“Holy, holy, holy is the LORD of hosts; the whole earth is full of his glory!” (Isaiah 6:3 ESV)
Once, as an experiment, the great scientist Isaac Newton stared at the image of the sun reflected in a mirror. The brightness burned into his retina, and he suffered temporary blindness. Even after he hid for three days behind closed shutters, still the bright spot would not fade from his vision. “I used all means to divert my imagination from the sun,” he writes, “But if I thought upon it I presently saw its picture though I was in the dark.”
The prophet Isaiah had a similar experience when he met God. He was blinded, as it were, by the piercing brightness of the holiness of God. Similarly, if we want to understand who God is—and who we are—maybe the most important aspect of God’s character to grasp is his holiness.
God’s holiness is his “separateness” from creation. One theologian defines it this way: “Holiness is God’s capacity and right to arouse our reverent awe and wonder. It is his uniqueness, his transcendence as our Creator.” All three persons of the Trinity are holy in the same way; God the Father is holy (John 17:11), God the Son is holy (Luke 1:35), and the Holy Spirit’s very name speaks of his holiness.
God’s holiness can wreck us apart from his grace. We learn that God is of purer (holier) eyes than to behold evil (Habakkuk 1:3). Put simply, God is holy and we are not. This is a terrifying situation. We are already at a distance from our creator because we are his creatures. This chasm becomes unbridgeable because of our sin. We are defiled, broken, impure. Yet God is pure, holy, and majestic. How can these two opposite realities be reconciled?
Answering this question takes us straight to the gospel. The only way sinful creatures like us can have any hope in light of the breathtaking holiness of the triune God is through Jesus. He was holy because we are not. He shows us that God’s holiness does not contradict God’s love; rather, God’s holiness and God’s love are both perfectly expressed in the life, death, and resurrection of Jesus. Apart from Jesus, God’s holiness terrifies us; with Jesus, God’s holiness seems like the most amazing, lovely thing in all the world.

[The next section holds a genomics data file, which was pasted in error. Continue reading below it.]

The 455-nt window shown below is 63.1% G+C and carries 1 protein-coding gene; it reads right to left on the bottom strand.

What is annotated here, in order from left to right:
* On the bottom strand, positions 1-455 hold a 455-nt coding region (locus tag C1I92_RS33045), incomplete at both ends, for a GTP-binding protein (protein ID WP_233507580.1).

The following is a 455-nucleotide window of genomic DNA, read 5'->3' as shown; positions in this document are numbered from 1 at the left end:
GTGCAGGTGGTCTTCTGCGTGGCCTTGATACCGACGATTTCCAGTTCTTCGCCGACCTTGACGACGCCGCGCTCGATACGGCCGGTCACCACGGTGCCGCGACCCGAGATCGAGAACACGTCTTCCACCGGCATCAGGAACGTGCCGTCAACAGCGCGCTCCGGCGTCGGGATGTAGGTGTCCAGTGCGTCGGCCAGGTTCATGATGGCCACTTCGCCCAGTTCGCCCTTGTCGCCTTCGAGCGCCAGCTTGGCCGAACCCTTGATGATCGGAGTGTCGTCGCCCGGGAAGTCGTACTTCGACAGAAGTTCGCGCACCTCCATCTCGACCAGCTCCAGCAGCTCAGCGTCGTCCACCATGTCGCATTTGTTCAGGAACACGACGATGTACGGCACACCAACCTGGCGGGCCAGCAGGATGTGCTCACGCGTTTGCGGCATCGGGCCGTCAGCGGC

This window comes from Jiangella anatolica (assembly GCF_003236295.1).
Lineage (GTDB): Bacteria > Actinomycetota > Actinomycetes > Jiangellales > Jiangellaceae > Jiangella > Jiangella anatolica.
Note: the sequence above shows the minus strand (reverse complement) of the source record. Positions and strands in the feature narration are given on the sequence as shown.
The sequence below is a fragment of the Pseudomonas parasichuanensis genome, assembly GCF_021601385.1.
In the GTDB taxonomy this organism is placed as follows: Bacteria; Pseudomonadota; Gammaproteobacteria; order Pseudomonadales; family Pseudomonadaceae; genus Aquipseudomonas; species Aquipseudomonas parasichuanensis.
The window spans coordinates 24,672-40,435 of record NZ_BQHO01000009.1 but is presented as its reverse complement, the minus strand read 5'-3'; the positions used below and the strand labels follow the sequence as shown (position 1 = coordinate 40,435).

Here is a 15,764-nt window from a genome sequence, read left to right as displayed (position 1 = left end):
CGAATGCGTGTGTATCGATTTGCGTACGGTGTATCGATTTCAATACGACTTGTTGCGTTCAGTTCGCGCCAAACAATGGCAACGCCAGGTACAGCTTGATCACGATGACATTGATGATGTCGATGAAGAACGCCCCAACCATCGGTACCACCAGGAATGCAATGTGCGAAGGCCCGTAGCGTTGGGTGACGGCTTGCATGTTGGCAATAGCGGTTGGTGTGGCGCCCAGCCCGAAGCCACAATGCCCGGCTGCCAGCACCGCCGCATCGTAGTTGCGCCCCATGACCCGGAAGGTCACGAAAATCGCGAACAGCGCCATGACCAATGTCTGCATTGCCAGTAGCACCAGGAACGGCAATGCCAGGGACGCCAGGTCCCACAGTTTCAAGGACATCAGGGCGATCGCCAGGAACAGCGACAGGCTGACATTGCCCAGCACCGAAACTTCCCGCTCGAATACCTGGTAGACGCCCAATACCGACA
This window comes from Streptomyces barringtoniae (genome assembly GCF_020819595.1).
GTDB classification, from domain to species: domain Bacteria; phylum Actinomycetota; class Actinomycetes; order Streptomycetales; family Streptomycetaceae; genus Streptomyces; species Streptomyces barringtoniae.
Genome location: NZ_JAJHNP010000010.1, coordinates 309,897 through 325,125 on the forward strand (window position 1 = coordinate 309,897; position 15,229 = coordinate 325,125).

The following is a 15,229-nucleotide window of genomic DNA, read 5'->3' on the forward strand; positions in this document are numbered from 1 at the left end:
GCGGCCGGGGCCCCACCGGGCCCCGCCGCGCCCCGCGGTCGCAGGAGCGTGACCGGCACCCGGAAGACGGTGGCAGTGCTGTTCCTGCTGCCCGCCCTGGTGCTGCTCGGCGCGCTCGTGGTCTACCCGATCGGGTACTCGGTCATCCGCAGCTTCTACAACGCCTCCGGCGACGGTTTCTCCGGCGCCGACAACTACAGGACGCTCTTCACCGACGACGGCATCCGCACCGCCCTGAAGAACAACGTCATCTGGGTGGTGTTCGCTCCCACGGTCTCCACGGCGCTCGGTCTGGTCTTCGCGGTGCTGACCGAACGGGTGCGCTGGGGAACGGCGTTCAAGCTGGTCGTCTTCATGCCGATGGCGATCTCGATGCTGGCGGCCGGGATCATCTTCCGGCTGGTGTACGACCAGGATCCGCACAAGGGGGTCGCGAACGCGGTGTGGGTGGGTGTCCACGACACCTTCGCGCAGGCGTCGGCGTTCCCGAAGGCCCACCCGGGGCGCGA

How does God’s holiness affect our everyday lives? First, meditating on God’s holiness should humble us. We are, by nature, very proud people. But when we begin to study God’s word and see how holy he is, we are undone, just like Isaiah was. We realize that we have no right to come to him, that we deserve nothing but his wrath for violating his holiness by our sin. A Biblical view of God’s holiness always results in newfound humility on our part.
Second, God’s holiness should delight us. How can that be? Again, because of Jesus. He met the demands of God’s holy law because we never could. In Christ, God’s holiness is not something we run from, but instead run to, for, by his grace, we begin to want to be holy like our Savior. Christ makes God’s holiness desirable, not fearful. He alone can do this because he alone was totally holy and yet became one of us, entering in (without sin) to all the brokenness, suffering, and disappointment of our lives. The Holy One came to unholy ones to make his holy ones (that, after all, is the meaning of the word “saints”) to desire and delight in God’s holiness.
Finally, God’s holiness should cure our boredom with worship. How often do you find your mind wandering during worship? I know my mind tends to look like a dog on the loose—running from one thing to the next, tongue flapping wildly in the breeze. But when we begin to meditate on God’s holiness and our acceptance in Jesus by the Holy Spirit, our worship is transformed. We begin humbly to acknowledge that we have no right for an audience with the Holy God, but then we see Jesus’s outstretched, nail-pierced arm welcoming us to his Father’s smiling presence. We begin to be overwhelmed at the thought that sinful, impure beings like us have the privilege of communing with God, having our prayers heard and answered, and enjoying the pleasure of God’s presence of grace. In short, worship transformed by a new appreciation of God’s holiness is a foretaste of the joy of eternity—finally being free from sin and made perfectly holy by grace alone, delighting in the presence of the Holy One who has made us holy.
© First Presbyterian Church